I guess on some level I knew that there were serious implications in Osa’s killing of the chicken. We live in farm country here. People either raise chickens, cows or goats, or grow vegetables. As Osa’s owner reminded me, farmers don’t like dogs that kill critters.
Osa was a stray- one of the many here in Costa Rica. She showed up one day at the home of our friends, Sandy and Mike, who took one look at her emaciated little body, and fed her. In a very short time, the stray had become one of the family.
But, as I mentioned, she chases anything that moves, much to the discomfort of our two cats. She had chased chickens before, Mike said, but never been able to get one- until now- that is.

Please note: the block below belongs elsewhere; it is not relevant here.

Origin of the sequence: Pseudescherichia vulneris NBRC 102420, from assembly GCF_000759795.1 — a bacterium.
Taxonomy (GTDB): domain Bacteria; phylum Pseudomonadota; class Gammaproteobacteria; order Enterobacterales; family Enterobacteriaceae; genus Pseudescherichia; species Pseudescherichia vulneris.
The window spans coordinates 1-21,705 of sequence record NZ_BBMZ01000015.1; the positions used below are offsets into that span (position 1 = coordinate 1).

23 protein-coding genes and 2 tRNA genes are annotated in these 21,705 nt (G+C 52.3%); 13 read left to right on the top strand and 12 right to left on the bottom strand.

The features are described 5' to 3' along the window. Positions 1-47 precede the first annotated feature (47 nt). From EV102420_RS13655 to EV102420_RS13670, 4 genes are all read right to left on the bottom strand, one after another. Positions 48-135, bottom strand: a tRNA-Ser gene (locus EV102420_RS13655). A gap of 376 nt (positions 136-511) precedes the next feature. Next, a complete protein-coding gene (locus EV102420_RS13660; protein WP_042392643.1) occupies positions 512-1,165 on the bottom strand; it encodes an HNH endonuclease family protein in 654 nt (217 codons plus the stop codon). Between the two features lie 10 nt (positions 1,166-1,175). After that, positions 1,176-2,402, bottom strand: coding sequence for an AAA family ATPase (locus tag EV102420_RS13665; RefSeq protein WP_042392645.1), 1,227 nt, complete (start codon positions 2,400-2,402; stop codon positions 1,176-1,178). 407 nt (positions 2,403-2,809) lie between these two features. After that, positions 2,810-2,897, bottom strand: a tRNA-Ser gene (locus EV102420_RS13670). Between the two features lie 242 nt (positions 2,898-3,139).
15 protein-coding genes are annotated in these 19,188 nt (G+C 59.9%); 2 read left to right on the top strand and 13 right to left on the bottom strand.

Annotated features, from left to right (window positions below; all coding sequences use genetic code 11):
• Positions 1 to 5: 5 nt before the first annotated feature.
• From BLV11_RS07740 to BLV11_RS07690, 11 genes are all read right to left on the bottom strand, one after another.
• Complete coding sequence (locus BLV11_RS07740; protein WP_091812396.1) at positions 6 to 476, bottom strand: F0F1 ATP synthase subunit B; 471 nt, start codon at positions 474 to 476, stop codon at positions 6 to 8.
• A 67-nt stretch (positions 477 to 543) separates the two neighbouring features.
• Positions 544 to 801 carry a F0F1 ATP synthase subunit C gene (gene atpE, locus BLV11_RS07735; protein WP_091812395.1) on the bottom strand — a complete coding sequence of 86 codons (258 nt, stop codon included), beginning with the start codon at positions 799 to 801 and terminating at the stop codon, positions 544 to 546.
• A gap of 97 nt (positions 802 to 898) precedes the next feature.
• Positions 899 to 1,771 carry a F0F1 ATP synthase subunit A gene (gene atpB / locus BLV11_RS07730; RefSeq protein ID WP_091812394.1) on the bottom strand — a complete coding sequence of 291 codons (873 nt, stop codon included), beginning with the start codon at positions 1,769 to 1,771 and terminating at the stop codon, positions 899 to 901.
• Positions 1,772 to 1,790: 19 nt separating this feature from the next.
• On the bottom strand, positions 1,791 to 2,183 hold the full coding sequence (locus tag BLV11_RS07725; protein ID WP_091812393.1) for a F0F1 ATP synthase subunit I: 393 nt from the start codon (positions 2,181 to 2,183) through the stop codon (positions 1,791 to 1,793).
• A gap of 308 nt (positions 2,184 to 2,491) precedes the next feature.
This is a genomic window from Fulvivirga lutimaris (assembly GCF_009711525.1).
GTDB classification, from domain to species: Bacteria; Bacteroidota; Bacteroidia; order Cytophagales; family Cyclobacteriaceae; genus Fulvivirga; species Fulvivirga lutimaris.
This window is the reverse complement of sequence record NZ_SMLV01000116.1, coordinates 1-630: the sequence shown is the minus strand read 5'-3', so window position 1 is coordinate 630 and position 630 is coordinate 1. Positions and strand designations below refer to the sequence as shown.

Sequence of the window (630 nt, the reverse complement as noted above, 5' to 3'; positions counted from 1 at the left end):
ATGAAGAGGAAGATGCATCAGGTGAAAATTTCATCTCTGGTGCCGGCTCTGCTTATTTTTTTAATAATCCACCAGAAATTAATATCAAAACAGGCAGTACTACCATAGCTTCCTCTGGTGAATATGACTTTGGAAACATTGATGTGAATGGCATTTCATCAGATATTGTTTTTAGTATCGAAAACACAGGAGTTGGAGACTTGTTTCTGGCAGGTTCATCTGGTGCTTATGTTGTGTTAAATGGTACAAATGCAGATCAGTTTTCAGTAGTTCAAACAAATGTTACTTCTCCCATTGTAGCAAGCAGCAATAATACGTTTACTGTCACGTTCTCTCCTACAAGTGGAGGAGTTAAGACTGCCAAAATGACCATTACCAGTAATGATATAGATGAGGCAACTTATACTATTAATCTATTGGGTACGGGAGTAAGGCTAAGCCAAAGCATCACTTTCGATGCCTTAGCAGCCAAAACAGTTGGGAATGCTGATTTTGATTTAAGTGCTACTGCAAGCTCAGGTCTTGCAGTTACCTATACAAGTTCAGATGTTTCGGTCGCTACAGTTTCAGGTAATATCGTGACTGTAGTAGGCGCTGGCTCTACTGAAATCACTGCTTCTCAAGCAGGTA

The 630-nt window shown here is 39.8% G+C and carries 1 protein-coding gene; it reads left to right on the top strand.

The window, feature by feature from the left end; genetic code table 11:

When I saw her with the chicken, I noted with relief that there weren’t any witnesses to her crime. And I let myself find comfort in the notion that none of our close neighbors raise chickens. The chicken must have wandered here, and that probably won’t happen again, I told myself.
But I started getting nervous. Dogs aren’t as prized here as they are in the States. There’s a cultural blindness to what we would think of as abuse. And the sad truth is that folks have no compunctions about killing an offending dog. The usual method is poison, but Mike told me that some have resorted to feeding the offending dog a piece of meat with embedded pieces of glass.
Mike and Sandy are having sad and serious thoughts about putting Osa down, to protect her from execution, Costa Rican-style. He’s afraid that she’ll be “done in cheaply.” And, of course, we’re all worried that Buddha runs the risk of eating poisoned food as well. What do we do now?